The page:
A mother walks into a hospital with her teenage girl.
"My daughter would like to donate her right arm to any patient who needs it."
My Right Arm
would she want to do that?" the nurse asks.
"Well it's just not convenient for her to have two arms."
"Oh! Ok - I'll
find a doctor who can amputate the arm and then we'll find a patient who it might fit."
"Of course you can never get a
"I don't really want to give my right arm to someone else," says the girl.
"Oh don't be so selfish,"
says the mother.
"And don't you worry about it," says the nurse. "It'll grow back!"
The trade in human spare parts
is a crime against humanity.
The trade in `spare'
Meanwhile every relinquishing mother
would give her right arm
to have her child back...
The Great Wall.
By Rohan McEnor
You are sitting in a helicopter which is on the ground, next to the Great Wall of China.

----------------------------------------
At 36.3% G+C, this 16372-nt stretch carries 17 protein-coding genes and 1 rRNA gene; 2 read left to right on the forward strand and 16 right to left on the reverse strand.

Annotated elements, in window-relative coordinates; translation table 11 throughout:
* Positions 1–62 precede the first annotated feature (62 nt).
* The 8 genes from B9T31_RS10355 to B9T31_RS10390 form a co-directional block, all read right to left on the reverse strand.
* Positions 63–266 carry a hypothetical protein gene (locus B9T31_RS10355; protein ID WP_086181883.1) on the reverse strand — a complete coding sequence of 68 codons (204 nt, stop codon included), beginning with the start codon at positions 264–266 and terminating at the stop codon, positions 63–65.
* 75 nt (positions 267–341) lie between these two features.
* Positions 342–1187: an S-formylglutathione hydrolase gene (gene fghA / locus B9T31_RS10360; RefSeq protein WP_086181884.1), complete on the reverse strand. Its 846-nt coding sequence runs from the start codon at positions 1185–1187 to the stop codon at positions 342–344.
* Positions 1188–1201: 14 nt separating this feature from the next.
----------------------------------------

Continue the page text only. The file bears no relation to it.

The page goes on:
As you look through the helicopter window all around you for miles are joyous families picnicking
on this beautiful, warm day. Here it is perpetual summer. The Wall itself stops any cold breeze coming through. The scenery
is perfect. The edifice of this man-made structure is incomparably inspiring as it stretches north to the horizon and south
beyond ridges and valleys, into rainbow wrapped mists.
Surely this is heaven itself.
Your helicopter whirrs into life and it wriggles into flight. Happy parents and children
pause momentarily from their chicken and avocado sandwiches or their games of skip-rope and totem tennis, to wave you off
as your craft continues skyward.
As you rise the broadening scene becomes even more perfect by sight, yet sounds begin to
A wailing, haunting sound in the distance, easily audible over the engine noise, seems ill-fitted
to the utopian vision laid out on lush carpet below.
As you reach the top of the Great Wall, you see happy smiling guards, all female, not armed
with guns but two metre long fountain pens, greeting the happy throng below.
Occasionally, a family will venture to the base of the Wall and a friendly guard will trigger
their pen to dispense a soothing nectar into the gaping mouths of the family below.
The honeydew is hungrily devoured and the family then race back to play, praising the guards